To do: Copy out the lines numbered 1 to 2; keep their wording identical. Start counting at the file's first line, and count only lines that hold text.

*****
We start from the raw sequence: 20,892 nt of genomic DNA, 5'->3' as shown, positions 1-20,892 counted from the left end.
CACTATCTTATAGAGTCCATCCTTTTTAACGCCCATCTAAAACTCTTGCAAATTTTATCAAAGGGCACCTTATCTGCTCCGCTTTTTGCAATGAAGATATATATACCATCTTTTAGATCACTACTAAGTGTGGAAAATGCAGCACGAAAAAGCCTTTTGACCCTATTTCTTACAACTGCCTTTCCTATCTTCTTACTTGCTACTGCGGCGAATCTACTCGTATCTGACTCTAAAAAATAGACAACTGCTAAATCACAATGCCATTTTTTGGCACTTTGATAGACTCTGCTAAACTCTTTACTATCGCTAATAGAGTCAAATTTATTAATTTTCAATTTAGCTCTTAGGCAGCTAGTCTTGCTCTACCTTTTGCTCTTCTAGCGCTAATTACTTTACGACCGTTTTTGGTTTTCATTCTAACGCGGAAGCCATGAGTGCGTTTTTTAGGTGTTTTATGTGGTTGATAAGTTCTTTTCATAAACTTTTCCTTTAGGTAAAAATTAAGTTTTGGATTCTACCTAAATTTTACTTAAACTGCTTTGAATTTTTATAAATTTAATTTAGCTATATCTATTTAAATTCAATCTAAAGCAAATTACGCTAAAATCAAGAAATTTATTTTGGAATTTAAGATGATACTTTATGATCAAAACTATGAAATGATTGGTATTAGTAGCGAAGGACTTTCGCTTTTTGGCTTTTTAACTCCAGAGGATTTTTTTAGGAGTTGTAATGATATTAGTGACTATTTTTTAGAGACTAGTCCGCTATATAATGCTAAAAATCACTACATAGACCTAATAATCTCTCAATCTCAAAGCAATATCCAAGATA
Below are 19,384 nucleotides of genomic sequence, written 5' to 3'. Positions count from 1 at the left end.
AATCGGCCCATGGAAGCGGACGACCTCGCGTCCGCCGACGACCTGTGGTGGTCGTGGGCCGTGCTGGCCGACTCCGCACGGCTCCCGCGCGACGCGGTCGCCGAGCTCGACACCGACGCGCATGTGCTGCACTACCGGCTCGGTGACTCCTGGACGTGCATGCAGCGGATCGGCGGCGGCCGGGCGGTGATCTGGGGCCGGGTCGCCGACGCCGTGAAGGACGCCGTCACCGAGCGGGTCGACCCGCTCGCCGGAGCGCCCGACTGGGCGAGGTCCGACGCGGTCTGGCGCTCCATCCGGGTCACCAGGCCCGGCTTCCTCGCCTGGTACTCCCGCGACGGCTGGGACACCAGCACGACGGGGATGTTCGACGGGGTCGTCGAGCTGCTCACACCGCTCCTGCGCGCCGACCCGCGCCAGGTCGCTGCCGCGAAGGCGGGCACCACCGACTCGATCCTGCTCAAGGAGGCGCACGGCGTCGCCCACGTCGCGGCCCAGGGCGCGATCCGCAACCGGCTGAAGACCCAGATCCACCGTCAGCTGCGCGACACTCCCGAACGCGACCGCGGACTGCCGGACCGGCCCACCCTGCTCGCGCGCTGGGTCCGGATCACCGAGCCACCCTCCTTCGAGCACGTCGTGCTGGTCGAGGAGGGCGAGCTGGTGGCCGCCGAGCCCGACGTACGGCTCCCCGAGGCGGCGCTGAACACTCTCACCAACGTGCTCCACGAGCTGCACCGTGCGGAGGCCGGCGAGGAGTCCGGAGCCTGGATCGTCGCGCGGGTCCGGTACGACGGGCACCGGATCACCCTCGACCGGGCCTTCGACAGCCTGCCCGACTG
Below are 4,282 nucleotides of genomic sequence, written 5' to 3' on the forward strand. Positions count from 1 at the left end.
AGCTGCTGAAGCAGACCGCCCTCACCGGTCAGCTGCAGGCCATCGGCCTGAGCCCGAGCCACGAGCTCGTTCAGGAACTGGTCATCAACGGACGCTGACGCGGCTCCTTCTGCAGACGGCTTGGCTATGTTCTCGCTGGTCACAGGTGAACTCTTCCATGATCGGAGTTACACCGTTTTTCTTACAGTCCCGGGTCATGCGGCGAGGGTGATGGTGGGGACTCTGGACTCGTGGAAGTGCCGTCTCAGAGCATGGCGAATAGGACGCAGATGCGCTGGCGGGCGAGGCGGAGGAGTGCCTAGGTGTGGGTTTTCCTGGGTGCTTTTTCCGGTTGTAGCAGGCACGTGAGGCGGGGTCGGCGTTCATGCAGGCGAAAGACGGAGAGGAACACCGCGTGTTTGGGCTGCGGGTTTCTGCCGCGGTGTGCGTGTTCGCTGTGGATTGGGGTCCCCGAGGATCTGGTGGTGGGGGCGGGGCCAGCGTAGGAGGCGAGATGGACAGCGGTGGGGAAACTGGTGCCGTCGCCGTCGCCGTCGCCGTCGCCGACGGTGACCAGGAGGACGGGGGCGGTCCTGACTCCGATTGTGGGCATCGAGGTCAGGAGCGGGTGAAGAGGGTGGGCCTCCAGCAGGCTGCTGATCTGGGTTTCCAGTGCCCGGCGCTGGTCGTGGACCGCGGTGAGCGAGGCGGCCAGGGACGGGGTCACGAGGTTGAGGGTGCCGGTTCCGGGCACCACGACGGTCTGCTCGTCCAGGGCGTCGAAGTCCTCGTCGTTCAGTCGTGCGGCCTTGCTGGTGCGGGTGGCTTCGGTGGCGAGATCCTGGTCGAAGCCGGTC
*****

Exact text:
We start from the raw sequence: 20,892 nt of genomic DNA, 5'->3' as shown, positions 1-20,892 counted from the left end.
CACTATCTTATAGAGTCCATCCTTTTTAACGCCCATCTAAAACTCTTGCAAATTTTATCAAAGGGCACCTTATCTGCTCCGCTTTTTGCAATGAAGATATATATACCATCTTTTAGATCACTACTAAGTGTGGAAAATGCAGCACGAAAAAGCCTTTTGACCCTATTTCTTACAACTGCCTTTCCTATCTTCTTACTTGCTACTGCGGCGAATCTACTCGTATCTGACTCTAAAAAATAGACAACTGCTAAATCACAATGCCATTTTTTGGCACTTTGATAGACTCTGCTAAACTCTTTACTATCGCTAATAGAGTCAAATTTATTAATTTTCAATTTAGCTCTTAGGCAGCTAGTCTTGCTCTACCTTTTGCTCTTCTAGCGCTAATTACTTTACGACCGTTTTTGGTTTTCATTCTAACGCGGAAGCCATGAGTGCGTTTTTTAGGTGTTTTATGTGGTTGATAAGTTCTTTTCATAAACTTTTCCTTTAGGTAAAAATTAAGTTTTGGATTCTACCTAAATTTTACTTAAACTGCTTTGAATTTTTATAAATTTAATTTAGCTATATCTATTTAAATTCAATCTAAAGCAAATTACGCTAAAATCAAGAAATTTATTTTGGAATTTAAGATGATACTTTATGATCAAAACTATGAAATGATTGGTATTAGTAGCGAAGGACTTTCGCTTTTTGGCTTTTTAACTCCAGAGGATTTTTTTAGGAGTTGTAATGATATTAGTGACTATTTTTTAGAGACTAGTCCGCTATATAATGCTAAAAATCACTACATAGACCTAATAATCTCTCAATCTCAAAGCAATATCCAAGATA